One of the best loved Christmas carols is ‘Hark the Herald Angels Sing’.

Written by John Wesley’s brother — and fellow Oxford graduate — Charles to a melody no longer much sung today, it was meant to be a solemn Christmas hymn, a far cry from the joyous carol we sing today. Here is the version by John Brown University in Arkansas, a stunning rendition:

Over the years, both the lyrics and melody evolved. This is Charles Wesley’s original opening couplet:

Hark! how all the welkin rings / Glory to the King of Kings

‘Hark’ means ‘listen’ and ‘welkin’ was a word used at the time for ‘skies’ or ‘firmament’.

George Whitefield, the famous preacher who worked with the Wesleys, wrote the opening lyrics which we sing today. Decades later, a prominent English musician, William Hayman Cummings, set the lyrics to a composition by Felix Mendelssohn called Festegesang. Mendelssohn had written this cantata in 1840 to commemorate the anniversary of the printing press. Cummings took part of the music and set the lyrics of the carol to it in 1855.

Cummings’s had a prior connection with Mendelssohn. In 1847, the composer appeared in London to conduct his Elijah. Cummings was a teenage chorister singing at that performance. He devoted his life to music as a chorister, organist and professor. He also held a number of appointments at music-related royal societies as well as institutes for the blind.

Mendelssohn, although Jewish by heritage, was baptised a Lutheran at the behest of his parents, who were also later baptised into the Church.  Accounts vary with regard to the Mendelssohns’ resolution of the inner tensions they experienced as a result of embracing Christianity. They took an additional surname, Bartholdy, at the suggestion of one of their relatives. Not everyone was happy with the choice, however, young Felix’s uncle had inherited an estate by that name and thought it would be a way in which the family could appear less Jewish in their Christian identity.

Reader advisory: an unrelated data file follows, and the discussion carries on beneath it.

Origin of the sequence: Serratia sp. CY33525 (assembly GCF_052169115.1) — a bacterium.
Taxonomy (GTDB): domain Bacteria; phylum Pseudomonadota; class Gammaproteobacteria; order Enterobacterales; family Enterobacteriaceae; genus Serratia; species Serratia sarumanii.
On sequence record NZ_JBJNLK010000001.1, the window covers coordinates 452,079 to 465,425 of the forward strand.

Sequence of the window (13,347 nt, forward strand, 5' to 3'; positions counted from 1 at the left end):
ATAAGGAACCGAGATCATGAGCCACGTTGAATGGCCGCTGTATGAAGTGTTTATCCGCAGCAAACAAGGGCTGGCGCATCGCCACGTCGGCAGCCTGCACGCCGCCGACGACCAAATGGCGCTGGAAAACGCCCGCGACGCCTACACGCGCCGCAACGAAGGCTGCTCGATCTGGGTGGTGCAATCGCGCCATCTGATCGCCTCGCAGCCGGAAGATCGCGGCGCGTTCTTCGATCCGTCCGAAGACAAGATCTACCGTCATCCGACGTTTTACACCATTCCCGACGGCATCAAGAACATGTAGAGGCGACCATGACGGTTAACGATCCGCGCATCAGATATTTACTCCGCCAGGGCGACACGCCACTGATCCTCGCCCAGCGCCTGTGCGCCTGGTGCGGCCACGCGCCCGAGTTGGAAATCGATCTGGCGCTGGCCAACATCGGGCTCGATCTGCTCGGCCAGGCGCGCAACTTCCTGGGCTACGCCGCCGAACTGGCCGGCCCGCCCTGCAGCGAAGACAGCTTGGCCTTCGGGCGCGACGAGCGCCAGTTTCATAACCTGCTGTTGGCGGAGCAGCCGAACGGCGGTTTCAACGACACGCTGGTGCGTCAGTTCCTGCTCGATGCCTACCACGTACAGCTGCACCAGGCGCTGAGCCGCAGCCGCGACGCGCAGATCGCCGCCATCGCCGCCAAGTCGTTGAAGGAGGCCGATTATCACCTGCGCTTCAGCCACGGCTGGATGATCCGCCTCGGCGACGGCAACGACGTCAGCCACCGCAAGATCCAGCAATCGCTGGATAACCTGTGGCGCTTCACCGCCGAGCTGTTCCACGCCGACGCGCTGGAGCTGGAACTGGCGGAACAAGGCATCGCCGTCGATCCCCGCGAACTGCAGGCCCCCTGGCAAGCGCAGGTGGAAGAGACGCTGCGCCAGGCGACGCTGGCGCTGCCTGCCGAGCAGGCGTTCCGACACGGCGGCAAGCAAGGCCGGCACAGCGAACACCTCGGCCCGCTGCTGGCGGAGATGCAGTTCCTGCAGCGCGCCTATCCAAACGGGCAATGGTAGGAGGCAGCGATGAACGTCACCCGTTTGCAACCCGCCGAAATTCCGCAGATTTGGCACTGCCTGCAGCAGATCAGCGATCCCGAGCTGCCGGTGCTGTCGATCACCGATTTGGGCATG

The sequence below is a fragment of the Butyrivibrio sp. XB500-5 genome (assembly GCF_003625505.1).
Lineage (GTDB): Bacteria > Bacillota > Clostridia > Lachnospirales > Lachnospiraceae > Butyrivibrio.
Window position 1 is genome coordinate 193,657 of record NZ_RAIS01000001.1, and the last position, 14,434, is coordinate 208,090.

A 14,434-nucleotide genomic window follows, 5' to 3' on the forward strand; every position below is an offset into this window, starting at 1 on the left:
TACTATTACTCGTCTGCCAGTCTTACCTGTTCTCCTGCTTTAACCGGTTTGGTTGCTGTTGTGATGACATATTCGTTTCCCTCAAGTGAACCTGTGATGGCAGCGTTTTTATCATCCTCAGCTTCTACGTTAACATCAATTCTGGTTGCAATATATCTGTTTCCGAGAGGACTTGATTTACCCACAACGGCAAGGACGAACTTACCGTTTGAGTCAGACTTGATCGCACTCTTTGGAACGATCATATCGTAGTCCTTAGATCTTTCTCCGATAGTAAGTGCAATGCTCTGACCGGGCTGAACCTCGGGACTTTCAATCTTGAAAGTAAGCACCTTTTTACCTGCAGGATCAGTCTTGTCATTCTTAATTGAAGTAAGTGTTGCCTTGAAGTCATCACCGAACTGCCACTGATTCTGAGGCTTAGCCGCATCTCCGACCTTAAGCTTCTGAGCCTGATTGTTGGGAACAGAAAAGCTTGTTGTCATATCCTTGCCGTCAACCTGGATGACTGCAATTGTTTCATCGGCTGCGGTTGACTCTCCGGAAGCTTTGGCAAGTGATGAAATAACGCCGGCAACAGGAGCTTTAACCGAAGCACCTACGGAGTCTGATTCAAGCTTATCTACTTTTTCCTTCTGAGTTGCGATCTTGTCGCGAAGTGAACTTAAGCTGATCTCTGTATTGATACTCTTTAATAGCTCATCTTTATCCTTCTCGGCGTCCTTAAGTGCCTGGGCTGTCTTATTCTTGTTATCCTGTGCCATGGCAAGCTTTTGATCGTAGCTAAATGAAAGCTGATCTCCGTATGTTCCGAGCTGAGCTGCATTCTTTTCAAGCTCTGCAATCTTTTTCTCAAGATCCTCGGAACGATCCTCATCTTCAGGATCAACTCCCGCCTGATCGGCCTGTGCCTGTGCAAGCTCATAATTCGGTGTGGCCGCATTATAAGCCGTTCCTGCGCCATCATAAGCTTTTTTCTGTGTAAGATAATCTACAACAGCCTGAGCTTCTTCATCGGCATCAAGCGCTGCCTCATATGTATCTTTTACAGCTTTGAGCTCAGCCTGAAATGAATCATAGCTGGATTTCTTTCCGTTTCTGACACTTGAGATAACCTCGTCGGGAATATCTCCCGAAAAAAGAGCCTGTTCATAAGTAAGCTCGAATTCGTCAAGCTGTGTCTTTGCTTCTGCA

Mendelssohn was a child prodigy and his family moved to Berlin where he pursued his musical training.  He had also studied piano in Paris as a boy. He later married a Protestant Frenchwoman, a clergyman’s daughter. They had five children, one of whom died in childhood from measles. The two daughters married distinguished men. The sons made names for themselves in their own right; one became a notable historian and the other a brilliant chemist who pioneered the manufacture of aniline dye.

Although accounts during his life gave the impression that Mendelssohn was kind and easygoing, he was given to fits of rage and sometimes needed to sleep for extended periods so that these spells would pass. It is thought that his personality traits as well as a genetic predisposition to fatal strokes drove him to an early grave. Like his parents and sister, he died of a series of strokes. He was only 38. Mendelssohn is buried in Trinity Church Cemetery No. 1 in Berlin-Kreuzberg.